“Senioritis” happens not only to high school 12th graders. It happened to me in my senior seminary year. I was thirty years old. A visiting professor taught a class in which I wasn’t a good student. I sat in the back of the room with my buddy Frank. We were reading the Bible – but only to search for the funniest Bible passages we could find (taken completely out of context, of course). We made a “top ten” list which we later read at our senior banquet. Frank, by the way, showed up for that year’s Halloween party with a small table affixed to his head and his body covered in yellowish-green slimish material (he was a booger stuck under a table). We were both too old for such nonsense.
I no longer recall the entire “top ten,” though I remember pulling some of the sensual texts from both Song of Solomon and Proverbs. There was something about a green couch and a sister with small breasts. I do, however, recall the winner: Leviticus 3:16 – All fat is the Lord’s. We made a minimal effort to encourage such signs for pro football games (clearly, it didn’t take).
When you think of scripture – faith – worship – spiritual life – does laughter easily bubble up?
Most images of Jesus, his followers, and even his Jewish mother – reveal somber if not suffering faces. My Jewish friends laugh – a lot. Did the man who ate with sinners and prostitutes, called a glutton and drunkard not have some fun dinner parties? Could he have had some fun in word plays with his friends and colleagues? Is our life of faith to be laden solely with heavy burdens and hardship? I think not!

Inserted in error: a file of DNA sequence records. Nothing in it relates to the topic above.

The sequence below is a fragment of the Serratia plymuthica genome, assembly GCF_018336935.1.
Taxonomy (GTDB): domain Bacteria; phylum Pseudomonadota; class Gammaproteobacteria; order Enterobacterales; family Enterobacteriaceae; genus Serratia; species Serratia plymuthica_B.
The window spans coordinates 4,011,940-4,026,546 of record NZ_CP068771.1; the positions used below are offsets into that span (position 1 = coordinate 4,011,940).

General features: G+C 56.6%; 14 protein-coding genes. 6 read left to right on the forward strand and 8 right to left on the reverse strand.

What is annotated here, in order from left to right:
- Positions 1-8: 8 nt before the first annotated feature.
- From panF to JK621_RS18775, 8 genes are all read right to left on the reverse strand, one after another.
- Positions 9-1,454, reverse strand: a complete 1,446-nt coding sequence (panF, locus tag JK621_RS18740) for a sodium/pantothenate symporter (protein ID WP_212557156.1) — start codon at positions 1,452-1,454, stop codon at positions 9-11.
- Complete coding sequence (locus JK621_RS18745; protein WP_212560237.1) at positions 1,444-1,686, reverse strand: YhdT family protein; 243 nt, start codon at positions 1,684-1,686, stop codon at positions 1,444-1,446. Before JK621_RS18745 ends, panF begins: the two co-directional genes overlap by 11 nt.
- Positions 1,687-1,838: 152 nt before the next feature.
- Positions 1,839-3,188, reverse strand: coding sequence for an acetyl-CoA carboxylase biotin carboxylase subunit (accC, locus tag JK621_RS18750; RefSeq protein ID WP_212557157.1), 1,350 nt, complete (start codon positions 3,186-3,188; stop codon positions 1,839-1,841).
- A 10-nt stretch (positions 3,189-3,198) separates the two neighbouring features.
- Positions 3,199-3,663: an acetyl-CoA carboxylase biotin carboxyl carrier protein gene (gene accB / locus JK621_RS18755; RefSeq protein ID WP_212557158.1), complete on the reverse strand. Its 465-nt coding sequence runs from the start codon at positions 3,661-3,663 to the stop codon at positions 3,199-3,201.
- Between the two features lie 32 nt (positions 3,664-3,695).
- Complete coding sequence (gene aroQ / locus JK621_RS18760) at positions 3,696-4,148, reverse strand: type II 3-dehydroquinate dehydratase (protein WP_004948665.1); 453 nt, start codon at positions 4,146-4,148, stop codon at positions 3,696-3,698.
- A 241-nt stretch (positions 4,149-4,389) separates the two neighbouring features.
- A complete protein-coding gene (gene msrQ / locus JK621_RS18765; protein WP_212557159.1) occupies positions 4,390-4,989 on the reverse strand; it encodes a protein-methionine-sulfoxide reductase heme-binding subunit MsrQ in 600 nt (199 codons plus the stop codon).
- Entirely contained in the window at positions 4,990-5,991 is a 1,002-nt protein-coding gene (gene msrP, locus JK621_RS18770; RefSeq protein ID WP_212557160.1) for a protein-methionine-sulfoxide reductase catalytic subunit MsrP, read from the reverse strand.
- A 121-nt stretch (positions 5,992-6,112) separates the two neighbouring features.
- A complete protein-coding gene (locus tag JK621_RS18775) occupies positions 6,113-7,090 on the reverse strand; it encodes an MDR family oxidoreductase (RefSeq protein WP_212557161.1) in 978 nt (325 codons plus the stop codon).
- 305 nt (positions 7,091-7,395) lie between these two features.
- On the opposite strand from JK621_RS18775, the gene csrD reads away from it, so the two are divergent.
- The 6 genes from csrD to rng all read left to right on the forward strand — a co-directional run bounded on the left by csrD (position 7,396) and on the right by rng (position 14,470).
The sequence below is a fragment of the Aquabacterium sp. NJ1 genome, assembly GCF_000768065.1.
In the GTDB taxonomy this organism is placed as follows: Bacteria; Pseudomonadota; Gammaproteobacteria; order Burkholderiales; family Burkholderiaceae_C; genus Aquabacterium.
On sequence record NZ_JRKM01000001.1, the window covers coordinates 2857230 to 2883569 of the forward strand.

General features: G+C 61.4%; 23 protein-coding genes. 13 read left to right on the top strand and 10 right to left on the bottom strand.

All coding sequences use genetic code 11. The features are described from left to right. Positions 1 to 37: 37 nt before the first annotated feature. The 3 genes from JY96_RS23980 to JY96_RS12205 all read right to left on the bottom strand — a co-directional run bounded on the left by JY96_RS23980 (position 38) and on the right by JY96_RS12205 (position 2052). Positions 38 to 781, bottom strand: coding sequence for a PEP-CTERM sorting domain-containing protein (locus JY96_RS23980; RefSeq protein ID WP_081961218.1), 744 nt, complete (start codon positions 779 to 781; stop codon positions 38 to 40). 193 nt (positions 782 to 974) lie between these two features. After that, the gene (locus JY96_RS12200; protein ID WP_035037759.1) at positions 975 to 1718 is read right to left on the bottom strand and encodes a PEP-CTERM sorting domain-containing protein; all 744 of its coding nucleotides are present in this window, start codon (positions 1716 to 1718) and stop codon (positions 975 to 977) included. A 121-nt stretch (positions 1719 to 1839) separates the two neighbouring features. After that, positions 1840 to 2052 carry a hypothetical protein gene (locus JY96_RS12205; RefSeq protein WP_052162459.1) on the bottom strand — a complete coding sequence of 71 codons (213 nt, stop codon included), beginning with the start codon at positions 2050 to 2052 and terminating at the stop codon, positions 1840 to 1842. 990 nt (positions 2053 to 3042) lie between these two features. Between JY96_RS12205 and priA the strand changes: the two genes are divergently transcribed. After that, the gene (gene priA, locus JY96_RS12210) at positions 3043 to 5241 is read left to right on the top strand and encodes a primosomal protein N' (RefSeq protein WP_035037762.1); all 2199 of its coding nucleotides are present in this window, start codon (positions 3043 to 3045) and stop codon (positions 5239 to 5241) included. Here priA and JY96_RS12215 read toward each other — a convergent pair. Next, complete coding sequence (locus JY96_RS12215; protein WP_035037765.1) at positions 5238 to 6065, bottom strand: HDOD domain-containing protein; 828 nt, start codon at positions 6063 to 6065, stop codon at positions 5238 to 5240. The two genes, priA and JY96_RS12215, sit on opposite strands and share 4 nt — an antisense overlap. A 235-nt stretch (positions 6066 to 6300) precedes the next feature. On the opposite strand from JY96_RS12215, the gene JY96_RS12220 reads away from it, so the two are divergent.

On this day, twenty years ago, on the Baptism of Our Lord, my daughter, Rachel Ann, was washed and marked with the cross of Christ forever. My brother, Jonathan, her baptismal sponsor, asked my four-year-old daughter what she thought of her baby sister. Her response: “I’d like to flush her down the toilet.” At my own baptism, 53 years ago, my two-year-old sister was handed the cloth to hold after my head was dried. She stepped into the center aisle, faced the assembly, and blew her nose in it.
Our life with Christ is complicated; so also are sisterly relationships in my family – even at the Font. Christ’s Spirit is with us – to guide us, to forgive us, to connect us and to free us — even to laugh. It’s good for our bodies and our spirits. Not because everything is okay. It hasn’t ever been. I’m banking on a Jesus who laughed and who desires holy hilarity in your life, too.
Keep us, O God, in the safety of your bosom through the challenges within and around us. Free us to receive and share the joy of laughter. Amen.